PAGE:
• Fourth, it is clear that this work isn’t, cannot be, solitary work. ila talks about her art in terms of gathering with others, including people she does not immediately understand, and continuously making stories on top of stories. “Gathering to figure out what we do not know. Knowledge that we produce when we are together.” Kirsten speaks of sharing content and capacities, because not everyone is good at or wants to nor needs to do everything. Alysha’s discussion of NIMBUS showcases what independent media is banding together to do. Corinna and Stephii discuss, respectively, the long-term commitment of acting collectively on the issue of gender inequality and migrant workers’ rights. Chuanfei talks about being in a community of other teachers to build one’s pedagogical practice.
  • Fifth and relatedly, this collective work must include co-creation or building new publics and new sensibilities. Overall, listening to all the projects people have done and continue to be involved in, I’m struck by the fact that we are discovering new publics and new opportunities for reaching them. So the question of how and through what channels has come up quite a bit in the past two days. Shannon spoke about the importance of building capacity and literacy among students. Haolie also talked about CAPE’s purpose of building civic literacy. Kok Hoe and Pei Ying talked about going into great detail about methodology, not just as a means of protecting oneself from attack, but also of inviting others into the work in a transparent and open way. If there will be scrutiny, don’t shut down, provide resources for that scrutiny. David and Ijlal talked about expanding our thinking of research subjects as active participants, and Kokila too talked about co-creating with communities and in the process transforming what they can do as political agents in their own right. Our last panel spoke of a public that is perhaps particularly special for those of us who are teachers. Chuanfei spoke of students and the classroom as a space for getting students to confront their everyday realities and ethical dilemmas, and Ijlal talked about creating learning opportunities for students to practice problem solving through dialogue, especially with people who don’t already share the same values. Kamal talked about the classroom as a generative and egalitarian space. Haolie pointed out that learning can also happen when peers teach other.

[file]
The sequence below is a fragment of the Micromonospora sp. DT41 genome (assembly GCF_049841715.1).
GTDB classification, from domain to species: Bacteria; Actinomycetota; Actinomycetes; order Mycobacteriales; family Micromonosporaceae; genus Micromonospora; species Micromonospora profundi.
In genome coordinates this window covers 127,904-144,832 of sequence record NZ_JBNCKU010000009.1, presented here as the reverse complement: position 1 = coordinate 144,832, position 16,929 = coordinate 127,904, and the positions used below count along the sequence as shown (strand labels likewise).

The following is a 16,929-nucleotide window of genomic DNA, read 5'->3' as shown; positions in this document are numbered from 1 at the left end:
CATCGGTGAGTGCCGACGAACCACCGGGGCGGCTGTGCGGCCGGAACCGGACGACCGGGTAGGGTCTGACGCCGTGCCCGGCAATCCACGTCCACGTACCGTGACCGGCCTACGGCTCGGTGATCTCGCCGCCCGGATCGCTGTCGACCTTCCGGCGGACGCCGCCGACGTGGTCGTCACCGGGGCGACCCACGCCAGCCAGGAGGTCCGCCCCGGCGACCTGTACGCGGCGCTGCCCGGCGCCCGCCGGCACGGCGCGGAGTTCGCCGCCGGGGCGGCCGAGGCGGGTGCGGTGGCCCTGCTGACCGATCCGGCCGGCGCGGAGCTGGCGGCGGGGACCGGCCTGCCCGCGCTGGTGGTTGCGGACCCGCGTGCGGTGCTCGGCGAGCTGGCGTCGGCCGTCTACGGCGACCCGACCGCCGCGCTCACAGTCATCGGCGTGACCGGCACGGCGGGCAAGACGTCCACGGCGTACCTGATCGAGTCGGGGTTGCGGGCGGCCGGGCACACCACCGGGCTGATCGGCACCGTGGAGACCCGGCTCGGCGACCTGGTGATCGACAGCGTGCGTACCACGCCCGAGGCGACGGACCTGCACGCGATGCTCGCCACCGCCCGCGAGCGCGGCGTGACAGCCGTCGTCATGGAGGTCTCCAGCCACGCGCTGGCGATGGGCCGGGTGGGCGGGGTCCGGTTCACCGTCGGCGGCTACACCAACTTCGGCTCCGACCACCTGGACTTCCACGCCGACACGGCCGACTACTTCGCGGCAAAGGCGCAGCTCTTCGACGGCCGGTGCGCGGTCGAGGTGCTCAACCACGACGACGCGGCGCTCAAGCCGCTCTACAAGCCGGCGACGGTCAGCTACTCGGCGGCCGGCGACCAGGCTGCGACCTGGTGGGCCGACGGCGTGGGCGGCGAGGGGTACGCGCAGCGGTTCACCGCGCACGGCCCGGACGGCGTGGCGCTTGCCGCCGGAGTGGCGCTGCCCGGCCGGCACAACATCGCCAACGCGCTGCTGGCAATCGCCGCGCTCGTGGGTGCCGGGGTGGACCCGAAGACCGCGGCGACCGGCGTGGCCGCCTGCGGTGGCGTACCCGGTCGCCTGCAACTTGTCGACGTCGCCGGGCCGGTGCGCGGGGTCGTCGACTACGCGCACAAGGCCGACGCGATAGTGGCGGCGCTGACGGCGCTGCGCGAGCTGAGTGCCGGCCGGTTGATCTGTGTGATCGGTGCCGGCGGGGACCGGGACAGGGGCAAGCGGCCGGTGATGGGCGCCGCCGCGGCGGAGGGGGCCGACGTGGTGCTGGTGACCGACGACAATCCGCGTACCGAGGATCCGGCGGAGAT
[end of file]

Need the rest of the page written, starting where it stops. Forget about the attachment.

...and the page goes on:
There is a sense, overall, that we don’t all make the same choices about who we want to engage with and the best way to go about it, and that is alright if we are able to build an ecosystem in which different people bring different strengths to the endeavor of engagement. I feel like I’ve gone too far down the fish and water analogy to not end with it. So I guess I’ll end by saying that you guys are some very wise fish. I’m glad we live in the same pond. Thanks for giving us the energy and imagination to just keep swimming.